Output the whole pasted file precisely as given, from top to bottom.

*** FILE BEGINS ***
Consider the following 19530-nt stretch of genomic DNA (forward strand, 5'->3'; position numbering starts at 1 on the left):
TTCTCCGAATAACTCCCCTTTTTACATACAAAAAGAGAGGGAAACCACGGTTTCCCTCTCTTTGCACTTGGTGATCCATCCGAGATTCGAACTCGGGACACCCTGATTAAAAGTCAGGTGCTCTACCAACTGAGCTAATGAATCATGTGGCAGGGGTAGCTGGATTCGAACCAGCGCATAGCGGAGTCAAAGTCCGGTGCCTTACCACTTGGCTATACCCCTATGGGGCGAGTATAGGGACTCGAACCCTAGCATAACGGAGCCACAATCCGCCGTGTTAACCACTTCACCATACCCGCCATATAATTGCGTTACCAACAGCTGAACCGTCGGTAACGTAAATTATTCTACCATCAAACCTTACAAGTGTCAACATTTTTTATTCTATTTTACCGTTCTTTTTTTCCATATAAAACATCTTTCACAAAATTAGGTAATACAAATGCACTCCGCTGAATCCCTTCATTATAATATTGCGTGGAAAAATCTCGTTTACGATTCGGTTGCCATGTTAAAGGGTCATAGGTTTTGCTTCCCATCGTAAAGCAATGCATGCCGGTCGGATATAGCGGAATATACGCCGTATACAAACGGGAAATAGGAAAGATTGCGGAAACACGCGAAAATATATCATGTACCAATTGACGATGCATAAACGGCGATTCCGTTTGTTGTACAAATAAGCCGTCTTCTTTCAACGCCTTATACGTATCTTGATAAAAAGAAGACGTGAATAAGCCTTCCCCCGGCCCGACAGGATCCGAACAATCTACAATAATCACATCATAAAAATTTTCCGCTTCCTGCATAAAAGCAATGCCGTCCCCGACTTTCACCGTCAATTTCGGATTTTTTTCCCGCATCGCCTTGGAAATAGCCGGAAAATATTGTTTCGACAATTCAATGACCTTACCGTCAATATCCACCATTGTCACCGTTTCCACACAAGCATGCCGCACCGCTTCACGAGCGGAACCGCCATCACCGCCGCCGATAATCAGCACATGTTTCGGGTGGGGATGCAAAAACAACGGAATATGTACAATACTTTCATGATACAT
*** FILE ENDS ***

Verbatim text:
Consider the following 19530-nt stretch of genomic DNA (forward strand, 5'->3'; position numbering starts at 1 on the left):
TTCTCCGAATAACTCCCCTTTTTACATACAAAAAGAGAGGGAAACCACGGTTTCCCTCTCTTTGCACTTGGTGATCCATCCGAGATTCGAACTCGGGACACCCTGATTAAAAGTCAGGTGCTCTACCAACTGAGCTAATGAATCATGTGGCAGGGGTAGCTGGATTCGAACCAGCGCATAGCGGAGTCAAAGTCCGGTGCCTTACCACTTGGCTATACCCCTATGGGGCGAGTATAGGGACTCGAACCCTAGCATAACGGAGCCACAATCCGCCGTGTTAACCACTTCACCATACCCGCCATATAATTGCGTTACCAACAGCTGAACCGTCGGTAACGTAAATTATTCTACCATCAAACCTTACAAGTGTCAACATTTTTTATTCTATTTTACCGTTCTTTTTTTCCATATAAAACATCTTTCACAAAATTAGGTAATACAAATGCACTCCGCTGAATCCCTTCATTATAATATTGCGTGGAAAAATCTCGTTTACGATTCGGTTGCCATGTTAAAGGGTCATAGGTTTTGCTTCCCATCGTAAAGCAATGCATGCCGGTCGGATATAGCGGAATATACGCCGTATACAAACGGGAAATAGGAAAGATTGCGGAAACACGCGAAAATATATCATGTACCAATTGACGATGCATAAACGGCGATTCCGTTTGTTGTACAAATAAGCCGTCTTCTTTCAACGCCTTATACGTATCTTGATAAAAAGAAGACGTGAATAAGCCTTCCCCCGGCCCGACAGGATCCGAACAATCTACAATAATCACATCATAAAAATTTTCCGCTTCCTGCATAAAAGCAATGCCGTCCCCGACTTTCACCGTCAATTTCGGATTTTTTTCCCGCATCGCCTTGGAAATAGCCGGAAAATATTGTTTCGACAATTCAATGACCTTACCGTCAATATCCACCATTGTCACCGTTTCCACACAAGCATGCCGCACCGCTTCACGAGCGGAACCGCCATCACCGCCGCCGATAATCAGCACATGTTTCGGGTGGGGATGCAAAAACAACGGAATATGTACAATACTTTCATGATACAT